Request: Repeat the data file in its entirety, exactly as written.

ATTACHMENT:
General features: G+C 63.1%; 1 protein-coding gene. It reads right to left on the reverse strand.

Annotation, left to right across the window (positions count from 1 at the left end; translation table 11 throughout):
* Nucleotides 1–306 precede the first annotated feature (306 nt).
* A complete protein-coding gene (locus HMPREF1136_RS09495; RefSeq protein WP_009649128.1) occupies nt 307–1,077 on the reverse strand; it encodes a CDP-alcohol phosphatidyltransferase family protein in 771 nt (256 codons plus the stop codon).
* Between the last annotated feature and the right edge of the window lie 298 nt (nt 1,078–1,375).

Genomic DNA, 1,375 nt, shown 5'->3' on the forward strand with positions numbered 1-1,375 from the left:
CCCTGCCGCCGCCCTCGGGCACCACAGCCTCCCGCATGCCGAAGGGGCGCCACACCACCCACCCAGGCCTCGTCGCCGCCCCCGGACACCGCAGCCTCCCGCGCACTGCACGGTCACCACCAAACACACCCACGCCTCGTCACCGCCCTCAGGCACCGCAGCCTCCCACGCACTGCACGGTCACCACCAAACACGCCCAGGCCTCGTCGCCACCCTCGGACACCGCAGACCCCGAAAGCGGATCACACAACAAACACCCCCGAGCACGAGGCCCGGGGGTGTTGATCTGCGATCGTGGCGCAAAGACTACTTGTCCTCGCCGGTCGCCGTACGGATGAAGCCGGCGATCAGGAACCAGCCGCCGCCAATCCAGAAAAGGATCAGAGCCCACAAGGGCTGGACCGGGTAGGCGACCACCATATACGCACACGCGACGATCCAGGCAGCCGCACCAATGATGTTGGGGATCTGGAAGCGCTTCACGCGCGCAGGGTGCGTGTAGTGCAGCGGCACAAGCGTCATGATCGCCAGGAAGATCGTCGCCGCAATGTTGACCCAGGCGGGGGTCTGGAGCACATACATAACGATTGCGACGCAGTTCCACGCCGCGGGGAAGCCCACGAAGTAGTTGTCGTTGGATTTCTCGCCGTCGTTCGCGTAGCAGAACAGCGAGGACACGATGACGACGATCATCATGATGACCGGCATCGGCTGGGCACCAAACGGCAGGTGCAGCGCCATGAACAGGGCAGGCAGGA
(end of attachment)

General features: G+C 63.1%; 1 protein-coding gene. It reads right to left on the reverse strand.

Annotation, left to right across the window (positions count from 1 at the left end; translation table 11 throughout):
* Nucleotides 1–306 precede the first annotated feature (306 nt).
* A complete protein-coding gene (locus HMPREF1136_RS09495; RefSeq protein WP_009649128.1) occupies nt 307–1,077 on the reverse strand; it encodes a CDP-alcohol phosphatidyltransferase family protein in 771 nt (256 codons plus the stop codon).
* Between the last annotated feature and the right edge of the window lie 298 nt (nt 1,078–1,375).

Genomic DNA, 1,375 nt, shown 5'->3' on the forward strand with positions numbered 1-1,375 from the left:
CCCTGCCGCCGCCCTCGGGCACCACAGCCTCCCGCATGCCGAAGGGGCGCCACACCACCCACCCAGGCCTCGTCGCCGCCCCCGGACACCGCAGCCTCCCGCGCACTGCACGGTCACCACCAAACACACCCACGCCTCGTCACCGCCCTCAGGCACCGCAGCCTCCCACGCACTGCACGGTCACCACCAAACACGCCCAGGCCTCGTCGCCACCCTCGGACACCGCAGACCCCGAAAGCGGATCACACAACAAACACCCCCGAGCACGAGGCCCGGGGGTGTTGATCTGCGATCGTGGCGCAAAGACTACTTGTCCTCGCCGGTCGCCGTACGGATGAAGCCGGCGATCAGGAACCAGCCGCCGCCAATCCAGAAAAGGATCAGAGCCCACAAGGGCTGGACCGGGTAGGCGACCACCATATACGCACACGCGACGATCCAGGCAGCCGCACCAATGATGTTGGGGATCTGGAAGCGCTTCACGCGCGCAGGGTGCGTGTAGTGCAGCGGCACAAGCGTCATGATCGCCAGGAAGATCGTCGCCGCAATGTTGACCCAGGCGGGGGTCTGGAGCACATACATAACGATTGCGACGCAGTTCCACGCCGCGGGGAAGCCCACGAAGTAGTTGTCGTTGGATTTCTCGCCGTCGTTCGCGTAGCAGAACAGCGAGGACACGATGACGACGATCATCATGATGACCGGCATCGGCTGGGCACCAAACGGCAGGTGCAGCGCCATGAACAGGGCAGGCAGGA